There are some things to be aware of: not all parks want you to pick plants, so find out the rules at each park. Some parks do not mind if you pick invasive weeds like garlic mustard, burdock, nettles, Japanese Knotweed (etc) and will even spray or pull these themselves, so it’s worthwhile to ask. We’ve come across parks where they don’t want you to pick any plants (but mushrooms were ok there), to others who will say weeds such as the ones mentioned above are ok.

We also never pick endangered or protected plants like Trillium, Ferns, or Goldenseal.

When we do harvest plants to eat we only pick what we will eat immediately, so as not to overpick or waste anything. When we are harvesting something like garlic mustard or burdock root from places where they tell you it’s ok (sometimes they’ll be thrilled!) we sometimes do pick more to dry or use later.

Lately we have found the best wild edibles camping! Chickweed, violets, lambs quarters and garlic mustard make wonderful salads. We usually bring a bottle of salad dressing, but really these wild edibles are so fresh and delicious you could eat them plain!

Salad of Violet and Garlic mustard leaves and flowers

Salad of Violet and Garlic mustard leaves and flowers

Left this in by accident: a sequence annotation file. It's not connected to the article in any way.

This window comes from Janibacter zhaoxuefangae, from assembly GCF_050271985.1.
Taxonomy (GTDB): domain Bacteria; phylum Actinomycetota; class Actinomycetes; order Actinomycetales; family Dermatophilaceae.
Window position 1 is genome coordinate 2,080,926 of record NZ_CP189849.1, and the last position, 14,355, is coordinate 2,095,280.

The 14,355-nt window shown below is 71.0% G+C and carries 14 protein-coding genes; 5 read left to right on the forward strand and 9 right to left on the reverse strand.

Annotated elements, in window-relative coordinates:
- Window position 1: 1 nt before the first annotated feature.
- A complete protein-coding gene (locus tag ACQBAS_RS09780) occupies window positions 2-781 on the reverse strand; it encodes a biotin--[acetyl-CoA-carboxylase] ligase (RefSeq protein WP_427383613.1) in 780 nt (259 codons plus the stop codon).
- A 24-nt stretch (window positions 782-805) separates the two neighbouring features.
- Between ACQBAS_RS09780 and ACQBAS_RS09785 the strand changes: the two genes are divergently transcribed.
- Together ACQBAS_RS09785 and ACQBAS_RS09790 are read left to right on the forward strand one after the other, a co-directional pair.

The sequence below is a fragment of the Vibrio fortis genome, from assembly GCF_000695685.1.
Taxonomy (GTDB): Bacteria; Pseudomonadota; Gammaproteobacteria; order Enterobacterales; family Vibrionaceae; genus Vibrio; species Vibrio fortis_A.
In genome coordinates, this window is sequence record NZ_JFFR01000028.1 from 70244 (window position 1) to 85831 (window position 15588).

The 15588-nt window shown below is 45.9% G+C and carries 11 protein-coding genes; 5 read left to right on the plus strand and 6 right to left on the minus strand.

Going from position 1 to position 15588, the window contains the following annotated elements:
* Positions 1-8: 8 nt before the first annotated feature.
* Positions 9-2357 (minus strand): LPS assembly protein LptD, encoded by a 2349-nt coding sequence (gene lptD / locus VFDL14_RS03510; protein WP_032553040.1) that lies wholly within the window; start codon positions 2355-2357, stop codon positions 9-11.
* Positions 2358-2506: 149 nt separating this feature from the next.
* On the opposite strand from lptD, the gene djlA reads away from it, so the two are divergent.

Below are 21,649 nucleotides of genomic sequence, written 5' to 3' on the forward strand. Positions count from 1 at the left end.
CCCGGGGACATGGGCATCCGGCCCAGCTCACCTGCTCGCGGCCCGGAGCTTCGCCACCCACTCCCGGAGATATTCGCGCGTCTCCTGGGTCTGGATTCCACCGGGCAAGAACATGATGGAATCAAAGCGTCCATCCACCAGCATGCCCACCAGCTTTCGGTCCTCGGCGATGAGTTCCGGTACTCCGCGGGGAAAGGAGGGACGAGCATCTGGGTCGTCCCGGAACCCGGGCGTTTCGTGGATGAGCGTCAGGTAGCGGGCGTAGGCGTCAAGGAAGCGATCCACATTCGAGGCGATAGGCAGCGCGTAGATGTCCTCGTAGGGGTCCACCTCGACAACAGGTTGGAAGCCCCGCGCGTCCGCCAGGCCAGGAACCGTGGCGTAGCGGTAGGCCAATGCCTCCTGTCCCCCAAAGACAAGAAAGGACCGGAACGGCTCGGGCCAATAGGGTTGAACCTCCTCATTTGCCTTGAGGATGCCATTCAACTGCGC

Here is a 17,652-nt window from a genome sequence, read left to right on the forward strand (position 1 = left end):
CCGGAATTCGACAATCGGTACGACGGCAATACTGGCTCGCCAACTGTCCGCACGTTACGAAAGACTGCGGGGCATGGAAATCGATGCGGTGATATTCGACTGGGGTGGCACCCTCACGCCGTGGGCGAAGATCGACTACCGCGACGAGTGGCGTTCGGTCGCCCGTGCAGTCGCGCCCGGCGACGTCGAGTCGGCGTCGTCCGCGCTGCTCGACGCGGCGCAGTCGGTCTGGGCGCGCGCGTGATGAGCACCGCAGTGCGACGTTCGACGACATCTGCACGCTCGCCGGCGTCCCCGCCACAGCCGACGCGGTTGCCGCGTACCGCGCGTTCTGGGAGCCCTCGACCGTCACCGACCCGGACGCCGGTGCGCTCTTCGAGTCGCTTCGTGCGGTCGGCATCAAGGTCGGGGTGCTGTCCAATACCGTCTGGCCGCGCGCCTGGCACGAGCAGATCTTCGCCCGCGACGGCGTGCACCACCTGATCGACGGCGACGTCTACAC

These flavorful edibles also make a good trailside nibble if you get hungry on a hike. Also wild berries will be in season soon…those are always fun to nibble while camping!

Other wild edibles such as morel and other edible mushrooms and nettles are excellent sauteed, and can be eaten over rice or pasta.

Melissa sauteing morels on a camp stove at a recent camping trip to Mingo Creek County Park, PA for Morel Madness

Melissa sauteing morels on a camp stove at a recent camping trip to Mingo Creek County Park, PA for Morel Madness

Roots such as burdock are excellent cooked into soups or with rice, giving a rich earthy flavor.

Some wild edibles you can find while camping are great as medicines, too. If you get stung by a bee look for plantain (some call it fairy bandaid) to chew and place on the sting.

If you get stung by nettles, you’ll likely find burdock or yellow dock leaves nearby…chew those and apply to the nettle sting.

Poison Ivy? Go back into the woods and look for jewelweed, crush and apply this plant to your itchy rash. Plantain will also work to take the itch away.

Wild edibles are full of nutrition and medicinal properties and are excellent to use while camping!

We’ll be sure to bring you more camping adventures as the season progresses (we’re going again later this week!) Make sure you let us know about your camping wild culinary adventures as well!

~ Melissa Sokulski

Food Under Foot
Birch Center for Health


Wild Edible Walk, Burdock

General Posts, Identification, video

Did you get your Free Burdock e-Book yet?  If not, please make sure you subscribe to our newsletter (right) and it will come right away (plus four more on the way!)

If you missed our Wild Edible Walk in Frick park on Saturday, here is a video footage of me, Melissa, talking about Burdock:

Here  are some other great pictures of what we encountered:







Please join us this Sunday, April 26 at 11 am for our next walk, on Pittsburgh’s south side, down by the river. For more information, check our wild events page or call (412) 381-0116.

See you soon!